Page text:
I have mentioned consolidation. There are understandable demands for consolidation elsewhere, some of them based on Law Commission reports, where the work has effectively already been done. Yet Parliament cannot find time to deal with them. Regulatory reform orders were hailed as a great breakthrough—

Photo of Lord Goodhart Lord Goodhart Spokesperson in the Lords (Shadow Lord Chancellor), Constitutional Affairs, Advisory Team On Legal Matters, Cross-Portfolio and Non-Portfolio Responsibilities

My Lords, I am grateful to the noble Lord for giving way. Does he not accept that there are measures for consolidation Bills going through, with virtually no discussion at all, much more quickly than they would if they were introduced as reform orders? The problem is presumably a shortage of parliamentary draftsmen able to work on consolidation Bills.

Photo of Lord Whitty Lord Whitty Labour

My Lords, compared with the number of areas in which it would be beneficial for us to have consolidated legislation, there are relatively few that go through in that form. They have to be totally consensual. The problem with even consolidating legislation is that some past controversies re-emerge. Yet we would not be changing the law; we would simply be simplifying it and presenting it in one place. I do not know whether the noble Lord, Lord Goodhart, has sat in on the proceedings of the Company Law Reform Bill, as I have from time to time. It is producing the longest piece of legislation we have ever had in this country, apart from Finance Bills, and is taking almost the longest time to go through Committee here and in another place.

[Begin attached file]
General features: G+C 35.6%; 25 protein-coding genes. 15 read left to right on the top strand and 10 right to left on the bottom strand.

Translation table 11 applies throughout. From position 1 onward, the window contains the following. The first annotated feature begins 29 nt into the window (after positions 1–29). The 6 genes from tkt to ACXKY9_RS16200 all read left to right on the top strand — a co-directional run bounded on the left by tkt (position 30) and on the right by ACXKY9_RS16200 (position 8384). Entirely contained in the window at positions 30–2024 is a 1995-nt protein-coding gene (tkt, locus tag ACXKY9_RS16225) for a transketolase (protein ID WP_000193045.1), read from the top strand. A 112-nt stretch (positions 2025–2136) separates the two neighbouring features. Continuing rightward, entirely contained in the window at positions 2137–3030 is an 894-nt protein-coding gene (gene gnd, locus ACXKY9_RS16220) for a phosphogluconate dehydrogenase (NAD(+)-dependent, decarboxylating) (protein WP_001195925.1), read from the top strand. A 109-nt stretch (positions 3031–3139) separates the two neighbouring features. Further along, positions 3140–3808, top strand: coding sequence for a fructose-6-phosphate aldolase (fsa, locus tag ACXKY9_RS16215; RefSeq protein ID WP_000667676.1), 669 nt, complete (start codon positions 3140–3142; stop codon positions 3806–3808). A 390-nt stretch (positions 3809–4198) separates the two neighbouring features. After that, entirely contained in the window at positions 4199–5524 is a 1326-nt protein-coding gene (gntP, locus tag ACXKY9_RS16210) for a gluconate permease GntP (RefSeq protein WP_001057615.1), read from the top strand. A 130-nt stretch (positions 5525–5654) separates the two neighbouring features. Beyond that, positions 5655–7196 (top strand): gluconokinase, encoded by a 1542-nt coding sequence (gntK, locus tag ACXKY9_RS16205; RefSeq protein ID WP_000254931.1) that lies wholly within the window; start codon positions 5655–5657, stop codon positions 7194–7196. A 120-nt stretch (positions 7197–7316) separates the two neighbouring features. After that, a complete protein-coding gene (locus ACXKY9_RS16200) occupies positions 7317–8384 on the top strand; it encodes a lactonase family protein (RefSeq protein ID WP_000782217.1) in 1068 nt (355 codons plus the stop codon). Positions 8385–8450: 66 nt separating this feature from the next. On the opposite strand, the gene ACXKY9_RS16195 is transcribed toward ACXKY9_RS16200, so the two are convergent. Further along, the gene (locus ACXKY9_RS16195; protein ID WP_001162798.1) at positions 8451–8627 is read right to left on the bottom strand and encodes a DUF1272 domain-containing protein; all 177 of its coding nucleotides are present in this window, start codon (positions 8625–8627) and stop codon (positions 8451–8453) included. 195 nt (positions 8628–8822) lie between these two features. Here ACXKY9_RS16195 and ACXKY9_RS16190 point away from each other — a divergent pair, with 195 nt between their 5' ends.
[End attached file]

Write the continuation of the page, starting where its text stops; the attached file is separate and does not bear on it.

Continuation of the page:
Even when we look at alternatives to prescriptive legislation—economic and market measures, of which I thoroughly approve—we must go into further, new and more simplified regulation. To deliver a lot of consumer protection, for example, we need more competition, but we need the regulation to provide the OFT with the powers so to intervene. We need to update the role of the OFT and other competition authorities from time to time. Where we are, as a result of privatisation or the liberalisation of a market, trying to create an initially artificial market, we need new regulations to deal with that. As the market develops, we will need to change those regulations and relieve some of their more burdensome aspects, which must be done rapidly and flexibly. Parliament does not really have the procedure to do that.